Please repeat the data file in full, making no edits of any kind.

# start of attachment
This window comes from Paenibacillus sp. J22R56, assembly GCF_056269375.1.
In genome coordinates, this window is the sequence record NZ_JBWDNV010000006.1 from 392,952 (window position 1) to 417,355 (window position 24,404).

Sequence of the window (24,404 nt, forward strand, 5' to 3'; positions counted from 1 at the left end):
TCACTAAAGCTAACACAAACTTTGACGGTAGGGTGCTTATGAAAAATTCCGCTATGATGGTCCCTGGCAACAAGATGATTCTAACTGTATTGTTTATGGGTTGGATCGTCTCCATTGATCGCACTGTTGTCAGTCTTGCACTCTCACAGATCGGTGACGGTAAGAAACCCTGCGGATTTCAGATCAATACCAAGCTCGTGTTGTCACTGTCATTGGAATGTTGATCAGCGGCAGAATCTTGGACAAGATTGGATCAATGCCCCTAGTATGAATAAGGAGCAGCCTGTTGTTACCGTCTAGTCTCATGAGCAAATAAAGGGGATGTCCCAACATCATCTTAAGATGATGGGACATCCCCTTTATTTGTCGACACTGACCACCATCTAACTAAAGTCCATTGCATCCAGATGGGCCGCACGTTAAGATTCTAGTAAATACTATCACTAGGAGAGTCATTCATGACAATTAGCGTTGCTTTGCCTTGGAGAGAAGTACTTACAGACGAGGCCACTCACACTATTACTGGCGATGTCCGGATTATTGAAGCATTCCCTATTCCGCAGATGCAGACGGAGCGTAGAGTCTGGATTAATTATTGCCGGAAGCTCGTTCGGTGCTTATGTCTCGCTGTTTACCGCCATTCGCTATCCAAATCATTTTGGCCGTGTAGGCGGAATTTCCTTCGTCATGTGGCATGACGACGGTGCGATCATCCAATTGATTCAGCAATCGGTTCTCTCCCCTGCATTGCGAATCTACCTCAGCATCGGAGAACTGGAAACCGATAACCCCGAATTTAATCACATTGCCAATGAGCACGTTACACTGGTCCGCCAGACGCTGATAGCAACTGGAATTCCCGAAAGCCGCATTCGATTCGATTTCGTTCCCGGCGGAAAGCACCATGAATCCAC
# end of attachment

This window comes from Paenibacillus sp. J22R56, assembly GCF_056269375.1.
In genome coordinates, this window is the sequence record NZ_JBWDNV010000006.1 from 392,952 (window position 1) to 417,355 (window position 24,404).

Sequence of the window (24,404 nt, forward strand, 5' to 3'; positions counted from 1 at the left end):
TCACTAAAGCTAACACAAACTTTGACGGTAGGGTGCTTATGAAAAATTCCGCTATGATGGTCCCTGGCAACAAGATGATTCTAACTGTATTGTTTATGGGTTGGATCGTCTCCATTGATCGCACTGTTGTCAGTCTTGCACTCTCACAGATCGGTGACGGTAAGAAACCCTGCGGATTTCAGATCAATACCAAGCTCGTGTTGTCACTGTCATTGGAATGTTGATCAGCGGCAGAATCTTGGACAAGATTGGATCAATGCCCCTAGTATGAATAAGGAGCAGCCTGTTGTTACCGTCTAGTCTCATGAGCAAATAAAGGGGATGTCCCAACATCATCTTAAGATGATGGGACATCCCCTTTATTTGTCGACACTGACCACCATCTAACTAAAGTCCATTGCATCCAGATGGGCCGCACGTTAAGATTCTAGTAAATACTATCACTAGGAGAGTCATTCATGACAATTAGCGTTGCTTTGCCTTGGAGAGAAGTACTTACAGACGAGGCCACTCACACTATTACTGGCGATGTCCGGATTATTGAAGCATTCCCTATTCCGCAGATGCAGACGGAGCGTAGAGTCTGGATTAATTATTGCCGGAAGCTCGTTCGGTGCTTATGTCTCGCTGTTTACCGCCATTCGCTATCCAAATCATTTTGGCCGTGTAGGCGGAATTTCCTTCGTCATGTGGCATGACGACGGTGCGATCATCCAATTGATTCAGCAATCGGTTCTCTCCCCTGCATTGCGAATCTACCTCAGCATCGGAGAACTGGAAACCGATAACCCCGAATTTAATCACATTGCCAATGAGCACGTTACACTGGTCCGCCAGACGCTGATAGCAACTGGAATTCCCGAAAGCCGCATTCGATTCGATTTCGTTCCCGGCGGAAAGCACCATGAATCCAC